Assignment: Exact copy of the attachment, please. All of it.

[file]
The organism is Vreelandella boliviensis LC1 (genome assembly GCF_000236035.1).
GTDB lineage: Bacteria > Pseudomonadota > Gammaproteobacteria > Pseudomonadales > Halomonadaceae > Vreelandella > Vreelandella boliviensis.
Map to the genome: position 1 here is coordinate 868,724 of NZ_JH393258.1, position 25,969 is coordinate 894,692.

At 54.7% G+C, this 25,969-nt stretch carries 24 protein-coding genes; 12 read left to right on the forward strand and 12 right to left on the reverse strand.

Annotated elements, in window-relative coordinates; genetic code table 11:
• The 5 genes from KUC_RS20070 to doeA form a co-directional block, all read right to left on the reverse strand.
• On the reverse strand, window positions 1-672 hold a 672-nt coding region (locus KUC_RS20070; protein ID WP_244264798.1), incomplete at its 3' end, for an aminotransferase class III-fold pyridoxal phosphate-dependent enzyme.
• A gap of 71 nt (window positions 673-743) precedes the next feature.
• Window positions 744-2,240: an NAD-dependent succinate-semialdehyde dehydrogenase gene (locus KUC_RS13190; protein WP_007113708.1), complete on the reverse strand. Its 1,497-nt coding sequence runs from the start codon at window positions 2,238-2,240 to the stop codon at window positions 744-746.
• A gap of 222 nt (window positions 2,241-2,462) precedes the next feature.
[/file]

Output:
The organism is Vreelandella boliviensis LC1 (genome assembly GCF_000236035.1).
GTDB lineage: Bacteria > Pseudomonadota > Gammaproteobacteria > Pseudomonadales > Halomonadaceae > Vreelandella > Vreelandella boliviensis.
Map to the genome: position 1 here is coordinate 868,724 of NZ_JH393258.1, position 25,969 is coordinate 894,692.

At 54.7% G+C, this 25,969-nt stretch carries 24 protein-coding genes; 12 read left to right on the forward strand and 12 right to left on the reverse strand.

Annotated elements, in window-relative coordinates; genetic code table 11:
• The 5 genes from KUC_RS20070 to doeA form a co-directional block, all read right to left on the reverse strand.
• On the reverse strand, window positions 1-672 hold a 672-nt coding region (locus KUC_RS20070; protein ID WP_244264798.1), incomplete at its 3' end, for an aminotransferase class III-fold pyridoxal phosphate-dependent enzyme.
• A gap of 71 nt (window positions 673-743) precedes the next feature.
• Window positions 744-2,240: an NAD-dependent succinate-semialdehyde dehydrogenase gene (locus KUC_RS13190; protein WP_007113708.1), complete on the reverse strand. Its 1,497-nt coding sequence runs from the start codon at window positions 2,238-2,240 to the stop codon at window positions 744-746.
• A gap of 222 nt (window positions 2,241-2,462) precedes the next feature.